I knew these woods well; they were my refuge. At night, when life was too much to bear, I would stash my shoes under a log and walk the deer-paths for hours. (Bare feet will always find you a path in the dark.) Those woods saved my life.

I had no ritual, no plan, that Midsummer's Eve. As darkness grew, I followed the deer-paths farther and deeper into the forest than I'd ever gone before.

Then suddenly, through the trees: firelight. Drawing nearer, I saw that it was a large fire, very large.

I heard the violin, and the voices of people, many people. Cautiously, through the underbrush, I approached. Some were standing, talking. Some were dancing, a ring-dance around the fire. Old people, young people.

I'd gone out to find Midsummer's Eve, and I'd found it. I was fascinated. I was terrified.

I don't know how long I watched. It felt entirely natural that this should be happening: all very Old Country, somehow. Finally, moving quietly as well I knew how, I turned and made my way back through the woods.

Midsummer's Eve of the next year I went back, hoping to find them again, hoping for the courage to step out of the woods and into the firelight.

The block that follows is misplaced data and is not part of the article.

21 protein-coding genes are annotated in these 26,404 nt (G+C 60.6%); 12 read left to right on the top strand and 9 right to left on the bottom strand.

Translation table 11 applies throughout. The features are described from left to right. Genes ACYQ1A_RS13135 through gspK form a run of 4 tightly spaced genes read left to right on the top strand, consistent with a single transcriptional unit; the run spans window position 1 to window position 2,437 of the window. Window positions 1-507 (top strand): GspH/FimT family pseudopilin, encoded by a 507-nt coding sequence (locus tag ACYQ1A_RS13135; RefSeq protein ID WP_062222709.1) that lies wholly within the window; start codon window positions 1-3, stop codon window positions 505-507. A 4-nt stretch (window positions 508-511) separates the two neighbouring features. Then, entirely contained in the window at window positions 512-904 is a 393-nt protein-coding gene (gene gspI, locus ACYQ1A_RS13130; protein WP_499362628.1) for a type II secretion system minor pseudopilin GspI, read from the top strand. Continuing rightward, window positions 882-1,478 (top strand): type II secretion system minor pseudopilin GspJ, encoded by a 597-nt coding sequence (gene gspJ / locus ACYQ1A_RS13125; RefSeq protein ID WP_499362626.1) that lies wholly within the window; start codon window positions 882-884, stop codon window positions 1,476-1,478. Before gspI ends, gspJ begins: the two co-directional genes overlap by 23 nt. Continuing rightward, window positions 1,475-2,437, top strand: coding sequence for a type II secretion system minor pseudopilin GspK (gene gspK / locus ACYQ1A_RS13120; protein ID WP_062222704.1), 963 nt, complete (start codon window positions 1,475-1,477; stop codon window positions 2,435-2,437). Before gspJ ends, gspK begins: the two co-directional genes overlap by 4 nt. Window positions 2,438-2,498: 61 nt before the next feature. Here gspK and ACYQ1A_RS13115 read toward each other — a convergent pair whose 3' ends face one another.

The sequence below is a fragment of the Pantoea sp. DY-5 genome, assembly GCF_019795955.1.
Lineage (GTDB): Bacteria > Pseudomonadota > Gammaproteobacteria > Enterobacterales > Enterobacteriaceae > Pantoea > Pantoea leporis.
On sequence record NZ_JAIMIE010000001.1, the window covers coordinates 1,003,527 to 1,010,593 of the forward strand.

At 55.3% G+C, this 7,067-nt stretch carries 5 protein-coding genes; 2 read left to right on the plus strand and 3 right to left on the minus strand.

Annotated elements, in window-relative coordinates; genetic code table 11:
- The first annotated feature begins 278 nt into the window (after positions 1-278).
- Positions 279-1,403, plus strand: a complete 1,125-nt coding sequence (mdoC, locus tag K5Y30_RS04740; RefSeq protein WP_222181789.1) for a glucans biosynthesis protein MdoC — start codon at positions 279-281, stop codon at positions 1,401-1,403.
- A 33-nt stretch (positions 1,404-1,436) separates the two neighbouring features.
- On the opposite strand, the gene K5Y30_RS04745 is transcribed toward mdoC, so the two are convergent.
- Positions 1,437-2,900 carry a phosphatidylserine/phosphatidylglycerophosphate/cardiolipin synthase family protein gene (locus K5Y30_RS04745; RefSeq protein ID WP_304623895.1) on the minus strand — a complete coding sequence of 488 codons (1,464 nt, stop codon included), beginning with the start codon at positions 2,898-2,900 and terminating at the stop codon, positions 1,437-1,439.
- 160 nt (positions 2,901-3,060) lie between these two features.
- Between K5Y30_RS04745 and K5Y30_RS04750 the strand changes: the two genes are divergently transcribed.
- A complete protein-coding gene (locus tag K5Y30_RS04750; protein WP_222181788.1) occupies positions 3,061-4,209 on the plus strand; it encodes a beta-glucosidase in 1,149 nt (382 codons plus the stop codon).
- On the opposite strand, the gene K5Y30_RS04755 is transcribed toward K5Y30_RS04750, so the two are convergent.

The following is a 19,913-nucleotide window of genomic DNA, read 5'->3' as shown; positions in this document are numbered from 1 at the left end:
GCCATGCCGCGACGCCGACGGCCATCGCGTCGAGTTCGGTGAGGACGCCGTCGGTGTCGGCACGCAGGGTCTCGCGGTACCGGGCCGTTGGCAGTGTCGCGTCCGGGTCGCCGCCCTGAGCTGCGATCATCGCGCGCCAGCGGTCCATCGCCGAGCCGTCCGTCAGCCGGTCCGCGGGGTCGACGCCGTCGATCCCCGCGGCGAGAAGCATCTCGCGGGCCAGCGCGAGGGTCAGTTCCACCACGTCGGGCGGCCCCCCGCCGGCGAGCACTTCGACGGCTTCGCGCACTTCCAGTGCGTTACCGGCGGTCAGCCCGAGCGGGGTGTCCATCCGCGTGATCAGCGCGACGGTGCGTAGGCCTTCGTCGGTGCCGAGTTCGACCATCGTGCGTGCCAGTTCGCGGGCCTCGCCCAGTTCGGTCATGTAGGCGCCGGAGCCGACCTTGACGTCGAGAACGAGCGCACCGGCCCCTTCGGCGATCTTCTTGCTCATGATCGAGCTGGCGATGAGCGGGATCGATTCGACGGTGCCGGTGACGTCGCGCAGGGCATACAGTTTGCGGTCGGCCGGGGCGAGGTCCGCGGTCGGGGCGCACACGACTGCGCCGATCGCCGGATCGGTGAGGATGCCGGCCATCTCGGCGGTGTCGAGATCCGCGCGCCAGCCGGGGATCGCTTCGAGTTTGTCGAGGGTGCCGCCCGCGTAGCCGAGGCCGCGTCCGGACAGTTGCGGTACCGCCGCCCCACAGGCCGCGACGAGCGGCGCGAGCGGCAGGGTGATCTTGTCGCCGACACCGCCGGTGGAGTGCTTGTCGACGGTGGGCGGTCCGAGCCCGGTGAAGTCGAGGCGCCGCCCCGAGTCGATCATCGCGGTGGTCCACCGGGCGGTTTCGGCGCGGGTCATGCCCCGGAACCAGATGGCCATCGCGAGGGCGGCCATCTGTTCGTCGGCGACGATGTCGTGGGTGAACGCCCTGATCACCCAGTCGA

Who are you? I wanted to ask.

But that year they weren't there. I never saw them again. Who they were, or why they were there, I don't, and never will, know.

Years went by. Now I'm one of those ring-dancing around the fire, knowing full well as I do so that there are new young eyes out there among the trees, watching and waiting.

Last modified on
Modern Minoan Paganism: A bunch of book reviews

I've posted a good handful of book reviews on this blog, and it occurred to me that it might be helpful to have them all in one place so no one has to sift through five years of blog posts (good grief, has it really been that long?) to find them.

These are in-depth reviews of books that I think you'll find helpful and interesting if you're exploring Modern Minoan Paganism. We also have a long, long book list over in Ariadne's Tribe of books we've all found helpful. But that doesn't include reviews, just simple descriptions. Some of the books I've reviewed below are now out of print, but they're well worth tracking down via interlibrary loan or the various online used booksellers. A good reference is a good reference, after all.

...
Last modified on

Additional information